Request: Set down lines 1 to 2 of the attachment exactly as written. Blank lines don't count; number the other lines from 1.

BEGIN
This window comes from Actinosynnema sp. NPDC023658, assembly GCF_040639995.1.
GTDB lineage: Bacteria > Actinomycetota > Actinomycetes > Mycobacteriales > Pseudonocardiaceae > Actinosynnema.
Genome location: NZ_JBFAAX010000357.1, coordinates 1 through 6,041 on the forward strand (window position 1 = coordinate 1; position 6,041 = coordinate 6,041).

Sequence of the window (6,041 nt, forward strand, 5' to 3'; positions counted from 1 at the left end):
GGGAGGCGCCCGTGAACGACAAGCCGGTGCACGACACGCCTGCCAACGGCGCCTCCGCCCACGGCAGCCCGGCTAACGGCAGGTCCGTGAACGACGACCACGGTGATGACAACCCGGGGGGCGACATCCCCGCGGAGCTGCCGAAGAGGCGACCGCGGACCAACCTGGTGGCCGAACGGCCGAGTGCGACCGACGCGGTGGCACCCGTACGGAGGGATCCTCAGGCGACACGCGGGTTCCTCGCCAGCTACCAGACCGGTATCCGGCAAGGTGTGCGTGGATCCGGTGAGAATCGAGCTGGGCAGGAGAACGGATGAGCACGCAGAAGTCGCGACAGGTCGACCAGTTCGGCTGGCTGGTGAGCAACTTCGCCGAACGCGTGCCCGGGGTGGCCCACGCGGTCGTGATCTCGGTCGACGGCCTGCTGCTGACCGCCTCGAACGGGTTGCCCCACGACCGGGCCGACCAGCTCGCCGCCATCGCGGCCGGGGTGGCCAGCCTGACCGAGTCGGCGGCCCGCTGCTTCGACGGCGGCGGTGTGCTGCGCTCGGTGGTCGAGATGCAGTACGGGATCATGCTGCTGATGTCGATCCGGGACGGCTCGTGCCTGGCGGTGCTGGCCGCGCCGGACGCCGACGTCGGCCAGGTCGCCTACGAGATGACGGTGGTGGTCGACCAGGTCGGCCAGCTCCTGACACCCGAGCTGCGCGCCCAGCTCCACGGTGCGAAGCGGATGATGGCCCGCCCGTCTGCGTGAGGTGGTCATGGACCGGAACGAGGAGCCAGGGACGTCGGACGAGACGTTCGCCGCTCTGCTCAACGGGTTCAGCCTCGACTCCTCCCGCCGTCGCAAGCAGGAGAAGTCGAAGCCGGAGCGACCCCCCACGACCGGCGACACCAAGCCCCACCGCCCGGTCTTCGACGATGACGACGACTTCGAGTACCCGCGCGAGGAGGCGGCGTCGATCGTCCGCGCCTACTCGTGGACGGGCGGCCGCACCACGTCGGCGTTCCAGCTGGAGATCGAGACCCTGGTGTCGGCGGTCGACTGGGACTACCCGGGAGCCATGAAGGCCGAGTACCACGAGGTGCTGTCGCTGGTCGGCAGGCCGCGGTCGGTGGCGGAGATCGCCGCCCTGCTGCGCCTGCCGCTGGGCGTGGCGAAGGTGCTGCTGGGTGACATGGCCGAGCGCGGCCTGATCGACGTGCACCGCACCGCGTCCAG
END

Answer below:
This window comes from Actinosynnema sp. NPDC023658, assembly GCF_040639995.1.
GTDB lineage: Bacteria > Actinomycetota > Actinomycetes > Mycobacteriales > Pseudonocardiaceae > Actinosynnema.